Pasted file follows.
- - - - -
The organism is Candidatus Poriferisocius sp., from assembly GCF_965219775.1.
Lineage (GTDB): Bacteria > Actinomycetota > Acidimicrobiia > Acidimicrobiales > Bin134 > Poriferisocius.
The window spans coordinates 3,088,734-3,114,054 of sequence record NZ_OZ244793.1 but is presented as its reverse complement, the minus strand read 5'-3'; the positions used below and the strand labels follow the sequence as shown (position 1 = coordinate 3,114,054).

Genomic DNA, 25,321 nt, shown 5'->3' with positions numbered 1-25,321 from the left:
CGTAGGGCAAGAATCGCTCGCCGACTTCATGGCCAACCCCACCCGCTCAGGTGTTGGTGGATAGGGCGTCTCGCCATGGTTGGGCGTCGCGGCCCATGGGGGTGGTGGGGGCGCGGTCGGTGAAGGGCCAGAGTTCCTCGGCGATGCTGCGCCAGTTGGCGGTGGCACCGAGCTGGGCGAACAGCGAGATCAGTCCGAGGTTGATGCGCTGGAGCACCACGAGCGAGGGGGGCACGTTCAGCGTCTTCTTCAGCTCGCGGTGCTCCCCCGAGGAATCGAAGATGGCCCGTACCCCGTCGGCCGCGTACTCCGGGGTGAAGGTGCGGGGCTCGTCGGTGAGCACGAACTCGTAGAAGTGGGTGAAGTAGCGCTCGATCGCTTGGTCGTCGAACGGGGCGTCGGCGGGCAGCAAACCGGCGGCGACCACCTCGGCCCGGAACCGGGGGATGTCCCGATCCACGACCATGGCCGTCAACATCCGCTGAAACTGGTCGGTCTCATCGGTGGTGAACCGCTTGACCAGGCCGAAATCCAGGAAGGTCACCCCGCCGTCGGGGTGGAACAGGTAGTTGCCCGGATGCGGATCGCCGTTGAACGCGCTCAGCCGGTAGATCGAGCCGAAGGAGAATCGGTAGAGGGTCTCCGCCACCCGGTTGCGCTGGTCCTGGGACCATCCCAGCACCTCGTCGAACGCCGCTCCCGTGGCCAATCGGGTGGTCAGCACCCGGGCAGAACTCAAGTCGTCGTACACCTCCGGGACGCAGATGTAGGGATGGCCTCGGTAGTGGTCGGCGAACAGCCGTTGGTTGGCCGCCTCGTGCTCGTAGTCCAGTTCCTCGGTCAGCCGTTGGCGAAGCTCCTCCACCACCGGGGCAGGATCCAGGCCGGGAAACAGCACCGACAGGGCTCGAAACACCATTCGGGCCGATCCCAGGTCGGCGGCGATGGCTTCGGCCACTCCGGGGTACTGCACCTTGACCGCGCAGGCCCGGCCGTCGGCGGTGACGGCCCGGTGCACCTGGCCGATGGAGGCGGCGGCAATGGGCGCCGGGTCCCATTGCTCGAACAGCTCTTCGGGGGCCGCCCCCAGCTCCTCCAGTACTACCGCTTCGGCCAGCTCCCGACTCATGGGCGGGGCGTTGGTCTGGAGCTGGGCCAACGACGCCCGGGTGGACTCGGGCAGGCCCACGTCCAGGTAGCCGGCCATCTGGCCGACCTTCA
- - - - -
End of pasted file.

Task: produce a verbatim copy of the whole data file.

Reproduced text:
The organism is Candidatus Poriferisocius sp., from assembly GCF_965219775.1.
Lineage (GTDB): Bacteria > Actinomycetota > Acidimicrobiia > Acidimicrobiales > Bin134 > Poriferisocius.
The window spans coordinates 3,088,734-3,114,054 of sequence record NZ_OZ244793.1 but is presented as its reverse complement, the minus strand read 5'-3'; the positions used below and the strand labels follow the sequence as shown (position 1 = coordinate 3,114,054).

Genomic DNA, 25,321 nt, shown 5'->3' with positions numbered 1-25,321 from the left:
CGTAGGGCAAGAATCGCTCGCCGACTTCATGGCCAACCCCACCCGCTCAGGTGTTGGTGGATAGGGCGTCTCGCCATGGTTGGGCGTCGCGGCCCATGGGGGTGGTGGGGGCGCGGTCGGTGAAGGGCCAGAGTTCCTCGGCGATGCTGCGCCAGTTGGCGGTGGCACCGAGCTGGGCGAACAGCGAGATCAGTCCGAGGTTGATGCGCTGGAGCACCACGAGCGAGGGGGGCACGTTCAGCGTCTTCTTCAGCTCGCGGTGCTCCCCCGAGGAATCGAAGATGGCCCGTACCCCGTCGGCCGCGTACTCCGGGGTGAAGGTGCGGGGCTCGTCGGTGAGCACGAACTCGTAGAAGTGGGTGAAGTAGCGCTCGATCGCTTGGTCGTCGAACGGGGCGTCGGCGGGCAGCAAACCGGCGGCGACCACCTCGGCCCGGAACCGGGGGATGTCCCGATCCACGACCATGGCCGTCAACATCCGCTGAAACTGGTCGGTCTCATCGGTGGTGAACCGCTTGACCAGGCCGAAATCCAGGAAGGTCACCCCGCCGTCGGGGTGGAACAGGTAGTTGCCCGGATGCGGATCGCCGTTGAACGCGCTCAGCCGGTAGATCGAGCCGAAGGAGAATCGGTAGAGGGTCTCCGCCACCCGGTTGCGCTGGTCCTGGGACCATCCCAGCACCTCGTCGAACGCCGCTCCCGTGGCCAATCGGGTGGTCAGCACCCGGGCAGAACTCAAGTCGTCGTACACCTCCGGGACGCAGATGTAGGGATGGCCTCGGTAGTGGTCGGCGAACAGCCGTTGGTTGGCCGCCTCGTGCTCGTAGTCCAGTTCCTCGGTCAGCCGTTGGCGAAGCTCCTCCACCACCGGGGCAGGATCCAGGCCGGGAAACAGCACCGACAGGGCTCGAAACACCATTCGGGCCGATCCCAGGTCGGCGGCGATGGCTTCGGCCACTCCGGGGTACTGCACCTTGACCGCGCAGGCCCGGCCGTCGGCGGTGACGGCCCGGTGCACCTGGCCGATGGAGGCGGCGGCAATGGGCGCCGGGTCCCATTGCTCGAACAGCTCTTCGGGGGCCGCCCCCAGCTCCTCCAGTACTACCGCTTCGGCCAGCTCCCGACTCATGGGCGGGGCGTTGGTCTGGAGCTGGGCCAACGACGCCCGGGTGGACTCGGGCAGGCCCACGTCCAGGTAGCCGGCCATCTGGCCGACCTTCA